§ 'Hornsleths' art project is set to premiere at the Hornsleth & Friends Contemporary Art Gallery in Copenhagen from the 17th of November and will be displayed in Shanghai at the DDM Warehouse gallery from March 2007 and later on in 2007 at more places in Europe.

§ You can follow the project on, which is often being updated with pictures and text concerning the project.

For images of the project or for further information, please contact Susie Dullard on 020 7067 0692 or Sophie Smith on 020 7067 0415.

The New Afropolitans by Taiye Tuakli-Wosornu


Painting: "The Contestant Wears Red" by Norman O'Flynn | South Africa

I've just read this wonderful article and wanted to share...

Bye-Bye Barbar by Taiye Tuakli-Wosornu

It's moments to midnight on Thursday night at Medicine Bar in London. Zak, boy-genius DJ, is spinning a Fela Kuti remix. The little downstairs dancefloor swells with smiling, sweating men and women fusing hip-hop dance moves with a funky sort of djembe. The women show off enormous afros, tiny t-shirts, gaps in teeth; the men those incredible torsos unique to and common on African coastlines. The whole scene speaks of the Cultural Hybrid: kente cloth worn over low-waisted jeans; 'African Lady' over Ludacris bass lines; London meets Lagos meets Durban meets Dakar. Even the DJ is an ethnic fusion: Nigerian and Romanian; fair, fearless leader; bobbing his head as the crowd reacts to a sample of 'Sweet Mother'.

Were you to ask any of these beautiful, brown-skinned people that basic question – 'where are you from?' – you'd get no single answer from a single smiling dancer. This one lives in London but was raised in Toronto and born in Accra; that one works in Lagos but grew up in Houston, Texas. 'Home' for this lot is many things: where their parents are from; where they go for vacation; where they went to school; where they see old friends; where they live (or live this year). Like so many African young people working and living in cities around the globe, they belong to no single geography, but feel at home in many.

They (read: we) are Afropolitans – the newest generation of African emigrants, coming soon or collected already at a law firm/chem lab/jazz lounge near you. You'll know us by our funny blend of London fashion, New York jargon, African ethics, and academic successes. Some of us are ethnic mixes, e.g. Ghanaian and Canadian, Nigerian and Swiss; others merely cultural mutts: American accent, European affect, African ethos. Most of us are multilingual: in addition to English and a Romantic or two, we understand some indigenous tongue and speak a few urban vernaculars. There is at least one place on The African Continent to which we tie our sense of self: be it a nation-state (Ethiopia), a city (Ibadan), or an auntie's kitchen. Then there's the G8 city or two (or three) that we know like the backs of our hands, and the various institutions that know us for our famed focus. We are Afropolitans: not citizens, but Africans of the world.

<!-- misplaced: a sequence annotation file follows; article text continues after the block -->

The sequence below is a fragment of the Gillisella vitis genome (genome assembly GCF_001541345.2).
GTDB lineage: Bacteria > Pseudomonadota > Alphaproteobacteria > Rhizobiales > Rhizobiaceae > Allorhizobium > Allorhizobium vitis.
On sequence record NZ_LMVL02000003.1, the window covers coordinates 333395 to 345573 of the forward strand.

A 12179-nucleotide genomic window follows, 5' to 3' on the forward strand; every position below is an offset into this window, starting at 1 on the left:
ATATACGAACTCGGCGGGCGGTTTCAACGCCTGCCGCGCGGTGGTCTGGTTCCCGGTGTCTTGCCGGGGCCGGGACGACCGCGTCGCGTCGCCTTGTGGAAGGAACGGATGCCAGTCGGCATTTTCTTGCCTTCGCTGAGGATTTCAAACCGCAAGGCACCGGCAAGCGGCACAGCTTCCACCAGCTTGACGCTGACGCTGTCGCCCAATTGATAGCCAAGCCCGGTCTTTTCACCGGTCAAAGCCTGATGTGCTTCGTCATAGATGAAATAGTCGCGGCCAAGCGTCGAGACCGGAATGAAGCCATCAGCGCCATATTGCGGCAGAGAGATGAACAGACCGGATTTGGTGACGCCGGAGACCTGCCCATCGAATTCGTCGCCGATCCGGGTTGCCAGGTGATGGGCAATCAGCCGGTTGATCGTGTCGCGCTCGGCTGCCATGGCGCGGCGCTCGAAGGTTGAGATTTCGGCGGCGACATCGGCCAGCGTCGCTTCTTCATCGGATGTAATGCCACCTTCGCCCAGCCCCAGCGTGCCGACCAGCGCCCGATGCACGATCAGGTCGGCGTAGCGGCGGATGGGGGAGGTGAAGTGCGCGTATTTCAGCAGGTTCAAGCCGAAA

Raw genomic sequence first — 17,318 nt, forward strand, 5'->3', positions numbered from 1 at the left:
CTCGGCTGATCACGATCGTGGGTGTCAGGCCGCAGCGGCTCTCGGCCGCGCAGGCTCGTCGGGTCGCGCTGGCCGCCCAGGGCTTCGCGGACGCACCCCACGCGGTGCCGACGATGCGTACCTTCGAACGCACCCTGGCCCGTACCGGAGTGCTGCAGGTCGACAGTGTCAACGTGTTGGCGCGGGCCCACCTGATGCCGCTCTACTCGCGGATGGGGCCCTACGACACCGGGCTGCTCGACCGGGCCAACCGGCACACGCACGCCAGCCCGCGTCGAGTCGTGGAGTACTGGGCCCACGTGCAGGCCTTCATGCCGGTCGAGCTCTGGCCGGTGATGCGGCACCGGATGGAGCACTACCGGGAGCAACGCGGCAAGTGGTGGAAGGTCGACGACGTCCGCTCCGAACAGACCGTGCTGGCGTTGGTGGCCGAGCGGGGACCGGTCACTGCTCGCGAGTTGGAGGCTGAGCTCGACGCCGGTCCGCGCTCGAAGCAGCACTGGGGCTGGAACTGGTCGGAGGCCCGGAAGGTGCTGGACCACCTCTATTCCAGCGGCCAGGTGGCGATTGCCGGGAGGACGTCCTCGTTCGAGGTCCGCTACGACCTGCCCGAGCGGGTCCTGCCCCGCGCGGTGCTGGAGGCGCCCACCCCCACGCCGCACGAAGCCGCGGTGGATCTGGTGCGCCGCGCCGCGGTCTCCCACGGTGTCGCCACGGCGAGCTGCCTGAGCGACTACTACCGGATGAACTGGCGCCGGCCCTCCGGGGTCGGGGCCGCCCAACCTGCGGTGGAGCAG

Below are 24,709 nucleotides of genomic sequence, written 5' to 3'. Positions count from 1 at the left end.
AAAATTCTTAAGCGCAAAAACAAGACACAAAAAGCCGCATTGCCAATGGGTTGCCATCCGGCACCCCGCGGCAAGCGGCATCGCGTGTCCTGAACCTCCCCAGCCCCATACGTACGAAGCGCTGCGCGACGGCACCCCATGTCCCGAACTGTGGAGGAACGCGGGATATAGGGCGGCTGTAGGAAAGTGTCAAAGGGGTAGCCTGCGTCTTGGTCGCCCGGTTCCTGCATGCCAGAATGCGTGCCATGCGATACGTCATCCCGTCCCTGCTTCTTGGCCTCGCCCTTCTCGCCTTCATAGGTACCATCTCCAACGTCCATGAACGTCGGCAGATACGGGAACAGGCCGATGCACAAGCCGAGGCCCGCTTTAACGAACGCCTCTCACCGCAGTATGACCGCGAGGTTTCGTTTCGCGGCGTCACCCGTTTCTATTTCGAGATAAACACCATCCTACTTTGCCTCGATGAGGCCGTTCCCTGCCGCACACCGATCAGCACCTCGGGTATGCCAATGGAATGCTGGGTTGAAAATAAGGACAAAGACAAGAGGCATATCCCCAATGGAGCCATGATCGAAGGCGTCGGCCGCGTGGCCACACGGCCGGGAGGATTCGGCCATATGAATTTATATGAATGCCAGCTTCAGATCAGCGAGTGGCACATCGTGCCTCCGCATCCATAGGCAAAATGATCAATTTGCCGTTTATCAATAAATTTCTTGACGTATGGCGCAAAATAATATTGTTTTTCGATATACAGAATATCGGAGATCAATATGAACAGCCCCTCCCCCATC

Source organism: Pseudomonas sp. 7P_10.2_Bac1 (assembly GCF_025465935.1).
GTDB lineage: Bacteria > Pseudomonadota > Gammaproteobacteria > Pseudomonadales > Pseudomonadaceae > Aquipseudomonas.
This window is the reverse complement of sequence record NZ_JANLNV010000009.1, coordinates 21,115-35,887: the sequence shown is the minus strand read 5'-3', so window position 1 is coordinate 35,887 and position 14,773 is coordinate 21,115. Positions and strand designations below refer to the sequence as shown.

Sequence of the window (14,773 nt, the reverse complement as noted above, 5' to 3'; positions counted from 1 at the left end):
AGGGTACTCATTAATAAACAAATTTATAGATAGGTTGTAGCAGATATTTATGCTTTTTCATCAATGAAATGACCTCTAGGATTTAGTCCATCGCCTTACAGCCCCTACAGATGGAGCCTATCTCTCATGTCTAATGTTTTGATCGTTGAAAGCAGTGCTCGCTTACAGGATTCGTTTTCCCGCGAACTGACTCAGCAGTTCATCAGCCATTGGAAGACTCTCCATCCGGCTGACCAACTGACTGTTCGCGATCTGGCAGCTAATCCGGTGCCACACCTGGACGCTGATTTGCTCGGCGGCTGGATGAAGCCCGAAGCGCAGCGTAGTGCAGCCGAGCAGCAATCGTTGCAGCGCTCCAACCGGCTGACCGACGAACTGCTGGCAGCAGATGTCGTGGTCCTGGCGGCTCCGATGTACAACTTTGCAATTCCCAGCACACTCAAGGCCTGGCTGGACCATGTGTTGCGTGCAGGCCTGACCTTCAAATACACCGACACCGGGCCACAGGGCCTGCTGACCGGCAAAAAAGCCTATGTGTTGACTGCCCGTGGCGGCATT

It isn't hard to trace our genealogy. Starting in the 60's, the young, gifted and broke left Africa in pursuit of higher education and happiness abroad. A study conducted in 1999 estimated that between 1960 and 1975 around 27,000 highly skilled Africans left the Continent for the West. Between 1975 and 1984, the number shot to 40,000 and then doubled again by 1987, representing about 30% of Africa's highly skilled manpower. Unsurprisingly, the most popular destinations for these emigrants included Canada, Britain, and the United States; but Cold War politics produced unlikely scholarship opportunities in Eastern Bloc countries like Poland, as well.

Some three decades later this scattered tribe of pharmacists, physicists, physicians (and the odd polygamist) has set up camp around the globe. The caricatures are familiar. The Nigerian physics professor with faux-Coogi sweater; the Kenyan marathonist with long legs and rolled r's; the heavyset Gambian braiding hair in a house that smells of burnt Kanekalon. Even those unacquainted with synthetic extensions can conjure an image of the African immigrant with only the slightest of pop culture promptings: Eddie Murphy's 'Hello, Barbar.' But somewhere between the 1988 release of Coming to America and the 2001 crowning of a Nigerian Miss World, the general image of young Africans in the West transmorphed from goofy to gorgeous. Leaving off the painful question of cultural condescenscion in that beloved film, one wonders what happened in the years between Prince Akeem and Queen Agbani?

One answer is: adolescence. The Africans that left Africa between 1960 and 1975 had children, and most overseas. Some of us were bred on African shores then shipped to the West for higher education; others born in much colder climates and sent home for cultural re-indoctrination. Either way, we spent the 80's chasing after accolades, eating fufu at family parties, and listening to adults argue politics. By the turn of the century (the recent one), we were matching our parents in number of degrees, and/or achieving things our 'people' in the grand sense only dreamed of. This new demographic – dispersed across Brixton, Bethesda, Boston, Berlin – has come of age in the 21st century, redefining what it means to be African. Where our parents sought safety in traditional professions like doctoring, lawyering, banking, engineering, we are branching into fields like media, politics, music, venture capital, design. Nor are we shy about expressing our African influences (such as they are) in our work. Artists such as Keziah Jones, Trace founder and editor Claude Gruzintsky, architect David Adjaye, novelist Chimamanda Achidie – all exemplify what Gruzintsky calls the '21st century African.'